Editor's Note

Fiction

Poetry

Nonfiction

DARK PLANET Staff

Submission Guidelines

Archived Issues

Peter D. Tillman is a mining geologist with two previous fiction sales and many professional and technical publications. He's lived in Arizona for the past twenty years. His reviews have appeared in past editions of Dark Planet and in other publications.


Dark Planet is designed and edited by Lucy A. Snyder. If you spot any errors, or if you have any comments, please contact her at lusnyde@cyberus.ca.

All materials copyright 1996-2000 by their respective creators. No stories, articles, poems or images from this webzine may be posted or published without the written consent of their creator(s).

Not of Woman Born
edited by Constance Ash
1999, Penguin USA, $6.99, 272 pp.
ISBN 0-451-45681-5
Reviewed by Peter D. Tillman

 

Rating: overall "A" -- best original anthology I've seen this year. Outstanding stories by WJ Williams and Jack McDevitt; excellent stories by NK Hoffman, R. Silverberg and others. Highly recommended.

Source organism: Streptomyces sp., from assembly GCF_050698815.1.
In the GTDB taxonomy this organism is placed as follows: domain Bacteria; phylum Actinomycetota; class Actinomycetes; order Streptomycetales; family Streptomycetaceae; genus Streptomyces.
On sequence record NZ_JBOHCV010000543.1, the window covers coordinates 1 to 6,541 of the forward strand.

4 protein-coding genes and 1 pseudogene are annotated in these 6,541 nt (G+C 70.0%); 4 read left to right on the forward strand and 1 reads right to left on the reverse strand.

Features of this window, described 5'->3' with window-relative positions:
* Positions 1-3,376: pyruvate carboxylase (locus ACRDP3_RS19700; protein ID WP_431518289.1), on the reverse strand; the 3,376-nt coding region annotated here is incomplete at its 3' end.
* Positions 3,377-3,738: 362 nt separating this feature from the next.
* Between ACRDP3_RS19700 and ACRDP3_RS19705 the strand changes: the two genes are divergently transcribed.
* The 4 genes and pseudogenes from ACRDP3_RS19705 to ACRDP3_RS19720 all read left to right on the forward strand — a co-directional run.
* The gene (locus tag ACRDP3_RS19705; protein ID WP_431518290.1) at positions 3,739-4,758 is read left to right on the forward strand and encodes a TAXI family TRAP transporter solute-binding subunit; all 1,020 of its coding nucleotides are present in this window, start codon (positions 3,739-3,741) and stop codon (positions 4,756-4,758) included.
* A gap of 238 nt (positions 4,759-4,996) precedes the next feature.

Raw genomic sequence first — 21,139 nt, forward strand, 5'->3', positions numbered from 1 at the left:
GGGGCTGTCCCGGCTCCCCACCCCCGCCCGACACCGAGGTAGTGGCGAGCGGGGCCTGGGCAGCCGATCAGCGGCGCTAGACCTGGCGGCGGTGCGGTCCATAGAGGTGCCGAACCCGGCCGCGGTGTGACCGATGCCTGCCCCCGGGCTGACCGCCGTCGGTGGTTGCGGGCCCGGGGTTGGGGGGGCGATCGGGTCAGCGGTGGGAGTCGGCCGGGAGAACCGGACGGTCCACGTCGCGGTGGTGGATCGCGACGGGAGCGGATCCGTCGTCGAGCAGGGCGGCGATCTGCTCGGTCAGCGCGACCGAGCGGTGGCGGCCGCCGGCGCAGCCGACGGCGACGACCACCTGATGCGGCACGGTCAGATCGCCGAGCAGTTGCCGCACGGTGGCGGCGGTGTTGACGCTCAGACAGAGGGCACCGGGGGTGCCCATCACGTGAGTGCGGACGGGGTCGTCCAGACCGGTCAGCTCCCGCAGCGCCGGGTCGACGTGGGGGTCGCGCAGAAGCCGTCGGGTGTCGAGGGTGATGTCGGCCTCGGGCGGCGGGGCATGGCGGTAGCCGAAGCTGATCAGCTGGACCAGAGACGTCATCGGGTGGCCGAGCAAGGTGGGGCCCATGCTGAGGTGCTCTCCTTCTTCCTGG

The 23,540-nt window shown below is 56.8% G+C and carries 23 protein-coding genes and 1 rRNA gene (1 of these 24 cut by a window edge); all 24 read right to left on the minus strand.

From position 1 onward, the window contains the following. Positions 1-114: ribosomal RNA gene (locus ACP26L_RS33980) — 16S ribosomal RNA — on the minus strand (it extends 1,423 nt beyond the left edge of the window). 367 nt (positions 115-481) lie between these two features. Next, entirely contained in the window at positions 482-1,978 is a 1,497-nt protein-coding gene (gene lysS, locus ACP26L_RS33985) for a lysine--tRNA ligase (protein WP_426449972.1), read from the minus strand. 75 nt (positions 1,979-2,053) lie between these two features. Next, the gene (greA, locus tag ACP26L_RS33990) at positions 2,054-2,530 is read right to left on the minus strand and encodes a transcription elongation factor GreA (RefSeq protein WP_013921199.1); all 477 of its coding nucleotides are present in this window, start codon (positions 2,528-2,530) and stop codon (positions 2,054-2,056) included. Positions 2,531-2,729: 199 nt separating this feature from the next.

Theme anthologies sometimes suffer from too narrow a focus and/or carbon-copy stories. Not this one -- the authors interpreted the theme loosely enough so that I didn't lose interest. And there are some great stories here.
Walter Jon Williams makes a killer take at cybernetic family values in "Daddy's World", and Jack McDevitt delivers the most interesting look at gengineering one's progeny since Greg Egan's wonderfully sly "Eugene," in "Dead in the Water." McDevitt's mother-to-be is particularly well-drawn. A+ stories both; look for them on the award ballots next year.
"A" stories: Silverberg's 1957 "There Was an Old Woman" is an amazingly fresh look at cloned lives, even 40 years on. Nina Kiriki Hoffman takes a sharp look at future retail clerks in "One Day at Central Convenience Mall." New author Janni Simner cleverly inverts bringing up baby in "Raising Jenny", and Richard Parks takes a close look at cloning's impact on showbiz in "Doppels."
Plus "A-" (= flawed but very good) stories by Sage Walker, Susan Palwick, Patricia McKillip, Wm. F Wu, Doyle & Macdonald, and Kara Dalkey. Curiously, the weakest story in the bunch is by the editor (and it's not bad.)